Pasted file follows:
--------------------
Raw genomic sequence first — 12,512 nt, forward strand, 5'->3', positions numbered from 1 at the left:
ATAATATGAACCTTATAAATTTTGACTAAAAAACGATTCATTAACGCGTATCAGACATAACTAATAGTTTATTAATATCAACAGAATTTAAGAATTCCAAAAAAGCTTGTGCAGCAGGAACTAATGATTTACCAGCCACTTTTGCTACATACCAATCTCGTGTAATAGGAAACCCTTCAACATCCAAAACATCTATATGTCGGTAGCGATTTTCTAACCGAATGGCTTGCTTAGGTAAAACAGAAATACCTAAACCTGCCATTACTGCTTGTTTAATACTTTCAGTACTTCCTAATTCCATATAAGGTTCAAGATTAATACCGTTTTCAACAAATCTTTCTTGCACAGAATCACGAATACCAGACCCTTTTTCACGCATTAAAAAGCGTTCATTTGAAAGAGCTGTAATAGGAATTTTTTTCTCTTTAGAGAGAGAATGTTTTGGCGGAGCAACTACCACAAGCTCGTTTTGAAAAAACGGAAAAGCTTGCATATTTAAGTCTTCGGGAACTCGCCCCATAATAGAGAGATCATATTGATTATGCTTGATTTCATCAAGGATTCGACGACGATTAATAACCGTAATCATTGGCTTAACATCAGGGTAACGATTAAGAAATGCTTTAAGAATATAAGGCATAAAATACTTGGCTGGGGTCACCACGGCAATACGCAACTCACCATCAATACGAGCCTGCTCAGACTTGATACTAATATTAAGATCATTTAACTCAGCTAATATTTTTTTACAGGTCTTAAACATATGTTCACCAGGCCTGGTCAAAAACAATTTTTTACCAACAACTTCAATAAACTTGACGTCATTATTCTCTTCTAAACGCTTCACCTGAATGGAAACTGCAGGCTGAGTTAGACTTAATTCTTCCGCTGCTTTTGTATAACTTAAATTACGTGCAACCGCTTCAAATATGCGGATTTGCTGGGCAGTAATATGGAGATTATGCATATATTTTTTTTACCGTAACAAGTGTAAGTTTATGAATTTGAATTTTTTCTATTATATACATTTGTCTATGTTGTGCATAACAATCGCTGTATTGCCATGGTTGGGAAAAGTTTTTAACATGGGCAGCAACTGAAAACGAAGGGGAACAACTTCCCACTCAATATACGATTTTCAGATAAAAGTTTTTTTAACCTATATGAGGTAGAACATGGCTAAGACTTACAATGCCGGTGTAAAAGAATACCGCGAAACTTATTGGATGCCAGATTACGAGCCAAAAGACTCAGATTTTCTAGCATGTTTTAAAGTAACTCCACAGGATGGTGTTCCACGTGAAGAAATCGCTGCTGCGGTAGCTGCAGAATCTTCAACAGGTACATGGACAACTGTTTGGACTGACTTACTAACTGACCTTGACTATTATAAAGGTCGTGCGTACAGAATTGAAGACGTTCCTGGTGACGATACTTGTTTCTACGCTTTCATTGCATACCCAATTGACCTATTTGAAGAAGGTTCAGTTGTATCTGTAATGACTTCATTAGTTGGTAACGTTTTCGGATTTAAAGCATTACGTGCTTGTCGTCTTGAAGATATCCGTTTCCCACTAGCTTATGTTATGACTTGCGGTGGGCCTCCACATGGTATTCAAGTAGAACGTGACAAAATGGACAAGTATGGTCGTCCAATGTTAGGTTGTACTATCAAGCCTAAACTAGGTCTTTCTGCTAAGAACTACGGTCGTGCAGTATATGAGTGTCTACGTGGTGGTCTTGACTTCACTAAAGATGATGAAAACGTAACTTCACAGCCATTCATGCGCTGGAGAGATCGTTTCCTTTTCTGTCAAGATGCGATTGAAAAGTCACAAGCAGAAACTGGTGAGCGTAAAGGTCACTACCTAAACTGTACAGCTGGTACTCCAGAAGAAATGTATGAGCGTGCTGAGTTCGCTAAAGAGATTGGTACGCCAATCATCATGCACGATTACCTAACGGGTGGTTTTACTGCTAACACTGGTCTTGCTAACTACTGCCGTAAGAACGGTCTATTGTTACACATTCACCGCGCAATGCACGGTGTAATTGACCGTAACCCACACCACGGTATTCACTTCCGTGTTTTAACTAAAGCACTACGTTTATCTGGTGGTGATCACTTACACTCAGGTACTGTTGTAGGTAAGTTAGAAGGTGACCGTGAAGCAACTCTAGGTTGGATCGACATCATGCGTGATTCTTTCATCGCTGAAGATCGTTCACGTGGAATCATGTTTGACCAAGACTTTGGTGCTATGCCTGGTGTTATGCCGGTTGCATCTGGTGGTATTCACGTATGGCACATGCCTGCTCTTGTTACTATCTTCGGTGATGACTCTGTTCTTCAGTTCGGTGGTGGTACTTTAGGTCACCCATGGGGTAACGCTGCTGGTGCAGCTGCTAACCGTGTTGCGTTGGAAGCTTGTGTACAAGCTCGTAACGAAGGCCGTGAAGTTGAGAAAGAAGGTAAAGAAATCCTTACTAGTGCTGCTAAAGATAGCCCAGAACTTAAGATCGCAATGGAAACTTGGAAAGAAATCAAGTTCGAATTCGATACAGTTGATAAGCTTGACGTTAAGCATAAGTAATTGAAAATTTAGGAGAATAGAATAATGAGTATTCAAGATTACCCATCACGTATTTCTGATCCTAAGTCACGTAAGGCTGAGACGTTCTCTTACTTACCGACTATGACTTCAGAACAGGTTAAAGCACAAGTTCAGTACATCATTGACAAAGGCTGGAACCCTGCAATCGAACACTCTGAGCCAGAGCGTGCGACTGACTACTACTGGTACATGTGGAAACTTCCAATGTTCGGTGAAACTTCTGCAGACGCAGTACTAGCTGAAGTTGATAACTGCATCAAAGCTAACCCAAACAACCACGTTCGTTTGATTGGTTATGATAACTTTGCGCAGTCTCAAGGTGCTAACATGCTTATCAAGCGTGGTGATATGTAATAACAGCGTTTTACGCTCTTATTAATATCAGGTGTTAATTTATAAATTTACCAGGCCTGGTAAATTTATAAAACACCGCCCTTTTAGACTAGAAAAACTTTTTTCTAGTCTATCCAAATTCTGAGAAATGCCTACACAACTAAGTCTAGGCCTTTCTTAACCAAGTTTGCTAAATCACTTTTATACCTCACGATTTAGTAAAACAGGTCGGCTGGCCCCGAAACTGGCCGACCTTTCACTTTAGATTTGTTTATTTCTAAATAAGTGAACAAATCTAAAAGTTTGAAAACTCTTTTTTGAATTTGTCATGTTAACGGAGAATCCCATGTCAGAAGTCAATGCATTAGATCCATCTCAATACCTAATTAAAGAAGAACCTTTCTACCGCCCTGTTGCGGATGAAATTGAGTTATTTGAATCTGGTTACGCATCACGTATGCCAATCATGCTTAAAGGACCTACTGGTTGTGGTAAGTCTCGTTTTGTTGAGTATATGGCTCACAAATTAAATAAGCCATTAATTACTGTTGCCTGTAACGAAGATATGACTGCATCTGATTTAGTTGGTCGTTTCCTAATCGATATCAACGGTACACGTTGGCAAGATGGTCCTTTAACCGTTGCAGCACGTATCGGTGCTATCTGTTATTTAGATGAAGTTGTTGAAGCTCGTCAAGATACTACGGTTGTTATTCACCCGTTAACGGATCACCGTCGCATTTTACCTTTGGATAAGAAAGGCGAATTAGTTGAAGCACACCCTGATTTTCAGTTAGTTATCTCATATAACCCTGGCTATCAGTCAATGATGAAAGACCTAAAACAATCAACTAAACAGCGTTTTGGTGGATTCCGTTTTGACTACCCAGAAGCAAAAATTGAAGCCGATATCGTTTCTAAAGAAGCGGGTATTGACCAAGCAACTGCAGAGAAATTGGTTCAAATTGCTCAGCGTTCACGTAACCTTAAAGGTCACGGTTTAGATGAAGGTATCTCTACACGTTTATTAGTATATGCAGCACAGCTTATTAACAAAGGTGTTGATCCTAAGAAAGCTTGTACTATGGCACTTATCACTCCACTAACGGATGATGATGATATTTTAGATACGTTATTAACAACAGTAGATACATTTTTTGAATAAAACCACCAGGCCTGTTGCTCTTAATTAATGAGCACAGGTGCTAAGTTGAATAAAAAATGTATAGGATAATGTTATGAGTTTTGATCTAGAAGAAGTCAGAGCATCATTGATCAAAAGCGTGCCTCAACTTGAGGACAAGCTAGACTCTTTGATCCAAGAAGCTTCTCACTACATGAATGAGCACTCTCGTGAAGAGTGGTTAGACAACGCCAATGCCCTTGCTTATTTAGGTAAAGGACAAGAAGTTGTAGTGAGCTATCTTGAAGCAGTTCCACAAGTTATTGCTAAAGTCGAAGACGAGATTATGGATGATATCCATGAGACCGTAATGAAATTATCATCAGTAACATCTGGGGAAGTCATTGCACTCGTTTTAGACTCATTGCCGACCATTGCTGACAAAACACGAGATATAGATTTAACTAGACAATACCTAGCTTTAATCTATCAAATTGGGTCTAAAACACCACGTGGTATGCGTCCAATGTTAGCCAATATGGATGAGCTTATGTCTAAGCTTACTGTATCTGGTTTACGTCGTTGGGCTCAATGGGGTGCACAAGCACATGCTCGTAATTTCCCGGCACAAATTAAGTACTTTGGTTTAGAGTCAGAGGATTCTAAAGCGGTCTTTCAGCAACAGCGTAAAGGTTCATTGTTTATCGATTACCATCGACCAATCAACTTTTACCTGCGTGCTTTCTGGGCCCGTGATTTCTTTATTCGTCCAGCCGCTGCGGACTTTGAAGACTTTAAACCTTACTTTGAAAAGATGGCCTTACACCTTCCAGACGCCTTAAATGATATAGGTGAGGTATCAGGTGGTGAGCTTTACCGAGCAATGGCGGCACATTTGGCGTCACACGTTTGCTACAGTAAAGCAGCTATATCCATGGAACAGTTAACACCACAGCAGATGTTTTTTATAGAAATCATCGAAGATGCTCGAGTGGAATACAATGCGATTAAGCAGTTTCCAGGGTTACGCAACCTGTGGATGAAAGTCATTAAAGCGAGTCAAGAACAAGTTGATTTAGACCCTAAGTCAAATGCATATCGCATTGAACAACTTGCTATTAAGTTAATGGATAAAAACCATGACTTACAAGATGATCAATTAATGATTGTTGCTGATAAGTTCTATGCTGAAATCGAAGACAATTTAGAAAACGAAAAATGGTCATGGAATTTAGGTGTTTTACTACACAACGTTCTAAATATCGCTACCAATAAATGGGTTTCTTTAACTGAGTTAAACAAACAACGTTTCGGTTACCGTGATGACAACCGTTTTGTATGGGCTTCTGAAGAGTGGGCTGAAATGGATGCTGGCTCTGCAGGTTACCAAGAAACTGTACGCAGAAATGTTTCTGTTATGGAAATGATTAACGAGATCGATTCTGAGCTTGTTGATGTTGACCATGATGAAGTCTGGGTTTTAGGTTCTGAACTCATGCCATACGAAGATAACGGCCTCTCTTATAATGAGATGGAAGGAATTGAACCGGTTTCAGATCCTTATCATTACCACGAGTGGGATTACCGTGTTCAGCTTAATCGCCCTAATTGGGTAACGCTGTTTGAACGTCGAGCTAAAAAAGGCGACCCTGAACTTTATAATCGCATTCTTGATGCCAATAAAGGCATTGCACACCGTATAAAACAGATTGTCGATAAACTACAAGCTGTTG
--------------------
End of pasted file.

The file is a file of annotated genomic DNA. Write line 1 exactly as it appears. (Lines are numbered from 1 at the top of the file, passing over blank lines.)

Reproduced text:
Raw genomic sequence first — 12,512 nt, forward strand, 5'->3', positions numbered from 1 at the left: